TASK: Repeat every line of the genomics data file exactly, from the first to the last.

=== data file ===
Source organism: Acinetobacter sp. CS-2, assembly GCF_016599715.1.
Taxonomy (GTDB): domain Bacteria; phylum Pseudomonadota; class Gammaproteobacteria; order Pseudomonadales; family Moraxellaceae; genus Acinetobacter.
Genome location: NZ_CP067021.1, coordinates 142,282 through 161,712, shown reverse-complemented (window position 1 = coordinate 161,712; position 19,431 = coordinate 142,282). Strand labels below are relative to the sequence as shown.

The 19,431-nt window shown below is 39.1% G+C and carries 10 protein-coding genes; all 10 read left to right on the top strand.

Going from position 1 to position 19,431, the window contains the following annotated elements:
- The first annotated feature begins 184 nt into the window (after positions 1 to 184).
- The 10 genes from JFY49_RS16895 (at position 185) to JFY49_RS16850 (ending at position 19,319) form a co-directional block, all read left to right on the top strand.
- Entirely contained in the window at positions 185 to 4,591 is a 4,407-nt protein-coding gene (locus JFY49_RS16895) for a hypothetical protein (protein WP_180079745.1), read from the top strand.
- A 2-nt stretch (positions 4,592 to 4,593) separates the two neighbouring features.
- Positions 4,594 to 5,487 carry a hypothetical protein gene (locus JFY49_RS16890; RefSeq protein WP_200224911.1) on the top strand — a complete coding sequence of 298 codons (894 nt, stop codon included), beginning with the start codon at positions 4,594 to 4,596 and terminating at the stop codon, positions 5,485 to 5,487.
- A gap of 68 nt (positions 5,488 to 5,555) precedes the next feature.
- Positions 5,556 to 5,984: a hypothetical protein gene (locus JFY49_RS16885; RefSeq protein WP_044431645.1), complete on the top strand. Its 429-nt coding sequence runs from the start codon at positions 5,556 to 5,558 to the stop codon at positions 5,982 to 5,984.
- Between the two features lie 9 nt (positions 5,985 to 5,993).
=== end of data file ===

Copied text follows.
Source organism: Acinetobacter sp. CS-2, assembly GCF_016599715.1.
Taxonomy (GTDB): domain Bacteria; phylum Pseudomonadota; class Gammaproteobacteria; order Pseudomonadales; family Moraxellaceae; genus Acinetobacter.
Genome location: NZ_CP067021.1, coordinates 142,282 through 161,712, shown reverse-complemented (window position 1 = coordinate 161,712; position 19,431 = coordinate 142,282). Strand labels below are relative to the sequence as shown.

The 19,431-nt window shown below is 39.1% G+C and carries 10 protein-coding genes; all 10 read left to right on the top strand.

Going from position 1 to position 19,431, the window contains the following annotated elements:
- The first annotated feature begins 184 nt into the window (after positions 1 to 184).
- The 10 genes from JFY49_RS16895 (at position 185) to JFY49_RS16850 (ending at position 19,319) form a co-directional block, all read left to right on the top strand.
- Entirely contained in the window at positions 185 to 4,591 is a 4,407-nt protein-coding gene (locus JFY49_RS16895) for a hypothetical protein (protein WP_180079745.1), read from the top strand.
- A 2-nt stretch (positions 4,592 to 4,593) separates the two neighbouring features.
- Positions 4,594 to 5,487 carry a hypothetical protein gene (locus JFY49_RS16890; RefSeq protein WP_200224911.1) on the top strand — a complete coding sequence of 298 codons (894 nt, stop codon included), beginning with the start codon at positions 4,594 to 4,596 and terminating at the stop codon, positions 5,485 to 5,487.
- A gap of 68 nt (positions 5,488 to 5,555) precedes the next feature.
- Positions 5,556 to 5,984: a hypothetical protein gene (locus JFY49_RS16885; RefSeq protein WP_044431645.1), complete on the top strand. Its 429-nt coding sequence runs from the start codon at positions 5,556 to 5,558 to the stop codon at positions 5,982 to 5,984.
- Between the two features lie 9 nt (positions 5,985 to 5,993).